The History of Amyl Nitrate and Amyl Nitrite Poppers

by poppers

Poppers are small bottles filled with liquid chemicals called Alkyl Nitrates. There are three different types of poppers, namely: amyl nitrate, butyl nitrate, and isobutyl nitrite. It comes in little glass bottles which users sniffed directly from to get hold of the strong acrid aroma. Poppers are often sold in sex shops, clubs, and gay bars. In addition to that, you might wonder how the poppers came about and when did people start the popping crazethis timeline will walk you through the history of what people called today as the Poppers. Featuring the medical, academic, political, and the commercial history of poppers, you might be quite fascinated on how this medical drug from the past evolves to addictive drug at present. In fact, the history of poppers brings together the threads of national and sexual politics, law, academia, the medical profession, pharmaceuticals, and the Internet mania.

The Historical Timeline of Nitrate and Nitrite Poppers

Medical History

1857 – Amyl nitrite was first discovered and used to ease chest pains or angina. It used to come in small glass capsules that were popped open – hence the term poppers were coined.

1859 The earliest effects of amyl nitrite on the human body surfaced, including flushing of the skin around the neck, and was noticed by doctors in Europe.

1867- Doctors discovered that the vasodilatory effects of amyl nitrite were causing the smooth muscles to relax, that is beneficial to patients with heart pain and angina pectoris.

1959 - Medical professionals claim a century of amyl nitrite usage for medical purposes without fatality of casualty.

1960  Upon FDA approval, poppers became an over-the-counter drug.

1961 Reported cases of recreational usage of amyl nitrite prompted the FDA to reinstate the prescription requirement.

1985 - National Jewish Center for Immunology and Respiratory Diseases claimed to discover a link between the use of nitrites and the risk of contracting HIV.

1987 - New England Journal of Medicine issued a report about AIDS associated with the use of nitrites but conclusions failed to support previous reports on an elevated virus antibody filter or Karposi’s sarcoma.

Academic History

1975 Guy M. Everett of UCSF published Amyl Nitrite (Poppers) as an aphrodisiac.

1979 The first major study of the use and effects of alkyl nitrite as a recreational drug is published.

1982 Thomas Lowry publishes in the British Journal of Sexual medicine his seminal work on the subject of nitrite abuse.Fuming bottles of poppers The History of Amyl Nitrate and Amyl Nitrite Poppers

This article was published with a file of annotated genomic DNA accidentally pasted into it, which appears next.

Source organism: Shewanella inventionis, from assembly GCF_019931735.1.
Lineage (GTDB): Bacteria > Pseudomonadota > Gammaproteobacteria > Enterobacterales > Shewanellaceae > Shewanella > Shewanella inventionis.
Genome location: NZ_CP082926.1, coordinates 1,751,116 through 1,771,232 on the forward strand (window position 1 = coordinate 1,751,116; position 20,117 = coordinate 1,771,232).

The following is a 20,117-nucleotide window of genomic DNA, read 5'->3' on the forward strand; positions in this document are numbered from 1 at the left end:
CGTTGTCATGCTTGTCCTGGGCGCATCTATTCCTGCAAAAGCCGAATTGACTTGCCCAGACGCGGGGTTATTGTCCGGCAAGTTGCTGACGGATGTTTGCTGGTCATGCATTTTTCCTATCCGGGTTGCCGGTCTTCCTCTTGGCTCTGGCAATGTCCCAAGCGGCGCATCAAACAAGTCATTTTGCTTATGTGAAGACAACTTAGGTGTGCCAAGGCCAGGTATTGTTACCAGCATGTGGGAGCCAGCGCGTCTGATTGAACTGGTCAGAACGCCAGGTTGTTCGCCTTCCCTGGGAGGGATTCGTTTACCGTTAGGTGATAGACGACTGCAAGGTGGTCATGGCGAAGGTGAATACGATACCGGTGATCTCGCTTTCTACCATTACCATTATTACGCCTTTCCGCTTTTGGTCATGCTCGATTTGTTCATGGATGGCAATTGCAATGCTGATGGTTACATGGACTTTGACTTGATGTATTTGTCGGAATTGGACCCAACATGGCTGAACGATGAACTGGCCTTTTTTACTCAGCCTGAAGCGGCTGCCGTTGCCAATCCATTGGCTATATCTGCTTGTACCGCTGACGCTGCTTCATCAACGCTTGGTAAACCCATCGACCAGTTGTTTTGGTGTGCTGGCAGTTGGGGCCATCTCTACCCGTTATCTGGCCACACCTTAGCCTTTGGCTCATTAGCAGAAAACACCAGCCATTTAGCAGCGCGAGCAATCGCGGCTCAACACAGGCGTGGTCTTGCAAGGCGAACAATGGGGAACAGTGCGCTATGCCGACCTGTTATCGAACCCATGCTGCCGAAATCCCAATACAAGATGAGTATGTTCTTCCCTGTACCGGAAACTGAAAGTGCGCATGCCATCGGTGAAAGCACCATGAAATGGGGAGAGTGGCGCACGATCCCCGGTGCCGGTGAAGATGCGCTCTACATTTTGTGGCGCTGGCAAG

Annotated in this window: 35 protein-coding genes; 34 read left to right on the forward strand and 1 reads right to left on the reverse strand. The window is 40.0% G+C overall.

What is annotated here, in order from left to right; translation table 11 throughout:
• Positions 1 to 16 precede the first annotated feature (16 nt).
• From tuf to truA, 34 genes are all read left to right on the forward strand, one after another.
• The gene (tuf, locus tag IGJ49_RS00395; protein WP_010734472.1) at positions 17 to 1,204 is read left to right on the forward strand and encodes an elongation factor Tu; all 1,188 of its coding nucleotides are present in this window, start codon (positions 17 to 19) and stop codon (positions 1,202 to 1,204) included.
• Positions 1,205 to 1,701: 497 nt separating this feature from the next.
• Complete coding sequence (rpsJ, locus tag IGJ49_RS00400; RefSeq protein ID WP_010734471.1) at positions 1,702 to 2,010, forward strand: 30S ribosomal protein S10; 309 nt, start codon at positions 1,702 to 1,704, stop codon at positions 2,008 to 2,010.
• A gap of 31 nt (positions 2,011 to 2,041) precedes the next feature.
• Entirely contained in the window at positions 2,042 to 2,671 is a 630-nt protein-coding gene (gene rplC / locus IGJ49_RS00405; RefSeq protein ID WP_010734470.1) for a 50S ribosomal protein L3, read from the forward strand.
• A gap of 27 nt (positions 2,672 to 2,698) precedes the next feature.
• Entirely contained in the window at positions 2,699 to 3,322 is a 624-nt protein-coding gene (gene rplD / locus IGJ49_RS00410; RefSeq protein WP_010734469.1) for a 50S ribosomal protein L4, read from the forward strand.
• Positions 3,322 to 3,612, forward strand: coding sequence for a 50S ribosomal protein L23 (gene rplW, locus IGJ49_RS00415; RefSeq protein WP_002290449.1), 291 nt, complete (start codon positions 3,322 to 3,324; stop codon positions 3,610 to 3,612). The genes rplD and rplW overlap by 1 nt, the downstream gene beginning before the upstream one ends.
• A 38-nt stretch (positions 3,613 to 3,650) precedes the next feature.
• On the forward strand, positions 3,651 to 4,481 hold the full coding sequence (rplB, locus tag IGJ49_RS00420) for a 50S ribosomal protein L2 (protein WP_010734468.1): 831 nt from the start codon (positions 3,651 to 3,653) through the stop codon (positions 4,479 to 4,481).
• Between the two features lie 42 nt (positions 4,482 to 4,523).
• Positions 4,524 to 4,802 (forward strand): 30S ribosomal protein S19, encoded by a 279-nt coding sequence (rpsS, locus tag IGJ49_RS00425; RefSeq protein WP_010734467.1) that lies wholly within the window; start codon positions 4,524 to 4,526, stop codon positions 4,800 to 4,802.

1983 Two studies are published suggesting a link between poppers and the incidence of Karposi’s sarcoma in AIDS sufferers.

1984  Cover story of Time Magazine probed the abuse of alkyl nitrites associated with AIDS.

1985  AIDS researcher Dr. James Curran declares the use of poppers does not warrant an anti-poppers campaign.

1986  Are Poppers safe? was published by the man who discovered AIDS.

Political History

1980  The Consumer Product Safety Commission investigates the poppers debate.

1981  Hank Wilson attempts to discredit that poppers are safe.

1982  Washington was advised that there is no strong case against the use of poppers as a recreational drug.

1984  US Department of Health and Human Services stated that nitrite abuse does not lead to a medical emergency.

1988  Section 8 of the Consumer Product Safety Act banned the manufacture for sale, distribution in commerce, or importation of various forms of “butyl nitrite.”

1990  Congress amended the law to also ban “volatile alkyl nitrites that can be used for inhaling or otherwise introducing volatile alkyl nitrites into the human body for euphoric or physical effects.”

1990  The bill HR 4774 to ban volatile nitrites was motioned for reconsideration.

1991  Federal law is passed making the sale of nitrites as a recreational inhalant illegal.

Commercial History

1969  First poppers were sold commercially in Los Angeles containing isobutyl nitrite and first brand name was trademarked, Locker Room, by PWD (still on the market).

1977 The Wall Street Journal and Time Magazine claimed that the use of poppers as a recreational drug has become as big as $50 million a year business.

1985  New York banned the sale poppers as drugs.

2002  PWD published to promote the use of poppers and to stimulate poppers e-commerce.

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